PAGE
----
UNDERGROUND (WB, 1941): This is an unpretentious little “B” about life in Nazi Germany shortly after the war has gotten underway. The Franken family is happy, as younger son Kurt (Warners “B” stalwart Jeffrey Lynn) is on his way home from the front. So what if he’s lost most of his left arm from a war wound? So what if his nickname used to be “Lefty”? It doesn’t matter, he’s home.
What does matter, however, is that brother Eric (Philip Dorn) is working with the Underground. And not only working, he’s The Voice heard over pirate radio condemning the Fuehrer and his happy gang. This particularly irks SS Colonel Heller (veteran Naughty Nazi Martin Kosleck), who would just love to get his hands on the group.
The tension in the film comes from the fact that while Kurt has come home disabled he is still a staunch supporter of the Reich. Kaaren Verne is a violinist at a café with who both bothers are in love. She is also a member of the Underground and is arrested and tortured by the Gestapo. This movie pulls out all the stops, actually approaching the line where suspense stops and Grand Guignol begins: Vile, nasty Nazis in spiffy splendor, sadism, torture, whips, dungeons, betrayal, sabotage, the righteous rants by the old professor . . . you can find it all here.
The casting and tight direction makes it work and director Vincent Sherman doesn’t allow it to drift over to the realm of camp. There’s even some humor: Fraulein Gessner (Mona Maris, who gives the movie’s best performance), Heller’s secretary, mentions to one of Heller’s thugs early in the film that she heard a rumor that Goebbels and Goehring each have 5 million marks in a foreign bank account. Near the end of the film, Heller later repeats the rumor to Gessner; only the amount has risen to 10 million marks each. Nice touch.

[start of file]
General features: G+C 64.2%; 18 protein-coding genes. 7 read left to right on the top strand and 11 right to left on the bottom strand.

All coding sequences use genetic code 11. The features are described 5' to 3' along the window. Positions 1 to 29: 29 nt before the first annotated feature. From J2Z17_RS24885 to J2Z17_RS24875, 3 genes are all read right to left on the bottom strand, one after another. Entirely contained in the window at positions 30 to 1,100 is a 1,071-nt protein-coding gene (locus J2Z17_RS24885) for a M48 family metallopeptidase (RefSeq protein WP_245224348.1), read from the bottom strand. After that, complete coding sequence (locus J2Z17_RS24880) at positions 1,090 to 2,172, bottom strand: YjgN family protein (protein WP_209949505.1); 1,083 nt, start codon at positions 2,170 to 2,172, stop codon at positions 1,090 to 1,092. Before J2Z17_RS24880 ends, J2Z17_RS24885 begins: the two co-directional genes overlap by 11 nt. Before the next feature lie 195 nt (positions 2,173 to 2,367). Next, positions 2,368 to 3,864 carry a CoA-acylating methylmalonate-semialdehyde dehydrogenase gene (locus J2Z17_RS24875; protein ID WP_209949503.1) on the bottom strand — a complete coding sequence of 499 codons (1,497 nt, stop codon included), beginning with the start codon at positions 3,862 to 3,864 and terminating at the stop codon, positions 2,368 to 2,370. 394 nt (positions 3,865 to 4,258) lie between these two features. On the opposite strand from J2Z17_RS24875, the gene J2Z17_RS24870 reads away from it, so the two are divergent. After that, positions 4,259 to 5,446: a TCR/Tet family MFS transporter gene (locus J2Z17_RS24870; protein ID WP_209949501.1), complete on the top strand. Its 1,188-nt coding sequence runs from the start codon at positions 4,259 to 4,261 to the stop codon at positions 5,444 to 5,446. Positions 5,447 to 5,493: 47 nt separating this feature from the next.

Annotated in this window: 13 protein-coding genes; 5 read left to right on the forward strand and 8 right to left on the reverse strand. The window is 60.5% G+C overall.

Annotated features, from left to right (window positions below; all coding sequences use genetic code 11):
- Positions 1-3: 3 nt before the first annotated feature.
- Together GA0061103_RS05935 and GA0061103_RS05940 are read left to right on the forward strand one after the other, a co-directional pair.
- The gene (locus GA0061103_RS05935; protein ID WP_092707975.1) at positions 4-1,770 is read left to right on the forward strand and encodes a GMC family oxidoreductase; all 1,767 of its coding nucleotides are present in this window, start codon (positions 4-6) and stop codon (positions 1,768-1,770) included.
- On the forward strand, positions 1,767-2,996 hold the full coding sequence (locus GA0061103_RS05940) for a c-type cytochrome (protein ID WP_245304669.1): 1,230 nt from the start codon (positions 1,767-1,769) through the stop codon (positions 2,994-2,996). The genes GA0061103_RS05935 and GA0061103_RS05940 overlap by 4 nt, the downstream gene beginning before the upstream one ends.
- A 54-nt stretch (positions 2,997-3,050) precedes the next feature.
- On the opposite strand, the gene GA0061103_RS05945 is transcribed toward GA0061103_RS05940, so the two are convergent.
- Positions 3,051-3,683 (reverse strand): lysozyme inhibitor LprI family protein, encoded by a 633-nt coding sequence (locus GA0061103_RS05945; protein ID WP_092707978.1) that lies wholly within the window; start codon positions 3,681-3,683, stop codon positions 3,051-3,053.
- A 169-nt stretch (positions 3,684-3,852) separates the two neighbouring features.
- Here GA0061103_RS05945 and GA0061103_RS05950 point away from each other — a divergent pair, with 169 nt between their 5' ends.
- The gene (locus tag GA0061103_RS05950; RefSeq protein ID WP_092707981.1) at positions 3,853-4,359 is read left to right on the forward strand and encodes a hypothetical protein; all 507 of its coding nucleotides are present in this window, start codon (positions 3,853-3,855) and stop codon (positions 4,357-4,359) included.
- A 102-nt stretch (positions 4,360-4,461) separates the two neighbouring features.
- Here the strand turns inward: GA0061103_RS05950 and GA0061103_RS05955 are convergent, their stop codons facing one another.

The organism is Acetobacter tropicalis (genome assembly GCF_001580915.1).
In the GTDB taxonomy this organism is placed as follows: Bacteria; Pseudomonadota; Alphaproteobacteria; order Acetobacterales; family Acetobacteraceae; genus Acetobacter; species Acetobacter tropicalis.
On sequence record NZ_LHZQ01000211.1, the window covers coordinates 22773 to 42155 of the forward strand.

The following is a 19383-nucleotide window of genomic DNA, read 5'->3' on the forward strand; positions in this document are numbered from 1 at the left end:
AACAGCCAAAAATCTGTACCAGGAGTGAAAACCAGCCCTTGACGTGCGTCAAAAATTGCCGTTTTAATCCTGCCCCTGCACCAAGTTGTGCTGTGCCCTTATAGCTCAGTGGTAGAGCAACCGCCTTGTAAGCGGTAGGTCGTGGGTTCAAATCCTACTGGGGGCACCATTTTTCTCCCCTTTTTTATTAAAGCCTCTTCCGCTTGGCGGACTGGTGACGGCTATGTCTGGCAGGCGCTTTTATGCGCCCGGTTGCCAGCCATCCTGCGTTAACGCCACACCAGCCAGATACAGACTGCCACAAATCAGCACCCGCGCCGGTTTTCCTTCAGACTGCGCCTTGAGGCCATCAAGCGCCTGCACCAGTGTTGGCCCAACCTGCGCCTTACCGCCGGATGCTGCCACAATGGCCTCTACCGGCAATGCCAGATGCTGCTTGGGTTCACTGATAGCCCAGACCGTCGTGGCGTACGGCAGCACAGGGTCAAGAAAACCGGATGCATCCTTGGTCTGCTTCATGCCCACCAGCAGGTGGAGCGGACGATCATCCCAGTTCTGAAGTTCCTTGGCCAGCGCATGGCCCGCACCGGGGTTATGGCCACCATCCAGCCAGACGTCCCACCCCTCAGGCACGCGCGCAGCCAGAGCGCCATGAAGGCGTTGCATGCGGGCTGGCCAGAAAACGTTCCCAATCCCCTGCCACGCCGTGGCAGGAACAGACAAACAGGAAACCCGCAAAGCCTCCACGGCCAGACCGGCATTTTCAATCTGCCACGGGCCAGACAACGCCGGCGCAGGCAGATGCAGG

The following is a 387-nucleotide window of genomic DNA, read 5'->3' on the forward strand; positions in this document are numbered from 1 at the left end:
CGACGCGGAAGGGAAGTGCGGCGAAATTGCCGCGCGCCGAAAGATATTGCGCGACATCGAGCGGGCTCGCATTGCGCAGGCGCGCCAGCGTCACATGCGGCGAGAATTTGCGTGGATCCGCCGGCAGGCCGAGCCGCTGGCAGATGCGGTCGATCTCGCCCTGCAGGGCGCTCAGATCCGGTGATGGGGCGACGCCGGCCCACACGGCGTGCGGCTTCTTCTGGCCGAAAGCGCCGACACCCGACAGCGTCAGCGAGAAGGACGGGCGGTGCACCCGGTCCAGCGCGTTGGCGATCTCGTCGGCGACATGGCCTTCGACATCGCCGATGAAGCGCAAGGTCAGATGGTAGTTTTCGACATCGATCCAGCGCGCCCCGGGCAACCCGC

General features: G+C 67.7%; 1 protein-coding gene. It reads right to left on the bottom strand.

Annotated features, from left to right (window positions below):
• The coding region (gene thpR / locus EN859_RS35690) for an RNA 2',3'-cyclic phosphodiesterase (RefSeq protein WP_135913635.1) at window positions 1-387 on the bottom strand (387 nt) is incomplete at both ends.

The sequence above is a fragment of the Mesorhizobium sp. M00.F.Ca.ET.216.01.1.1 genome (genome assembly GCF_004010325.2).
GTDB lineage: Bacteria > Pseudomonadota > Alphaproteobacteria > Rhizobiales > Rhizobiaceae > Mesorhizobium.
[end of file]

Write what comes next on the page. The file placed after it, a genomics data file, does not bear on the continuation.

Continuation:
Memorable Quote: Fraulein Gessner (after listening to one of Col. Heller’s aides brag about a gruesome new torture he’s invented and then complaining that Himmler will take the credit): Don’t worry, I’m sure you’ll get a promotion.
THE SEVENTH CROSS (MGM, 1944): It’s 1936 in Nazi Germany. Seven men, including Spencer Tracy, escape from a concentration camp. The commandant orders seven crosses to be built on the prison grounds. Each time a fugitive is captured he is put to death on the cross. Only one prisoner is left: Guess Who?
The film then concerns itself with Tracy’s flight to freedom in nearby Holland and those who help him on his journey, most notably the German (real-life) couple of Hume Cronyn and Jessica Tandy (in outstanding performances) who help Tracy despite their fear. They get him in touch with members of the Underground who get Tracy to Holland.
The underlying theme is all this is the restoration of Tracy’s faith in the goodness of human nature, despite the trappings we find ourselves in. All though it’s not completely overbearing, it’s in there enough to let us in the audience know we are watching “An Important Movie.” Kaaren Verne is Leni, the love of Tracy’s life, who promised to wait for him, but now that he’s out and about, wants nothing to do with him.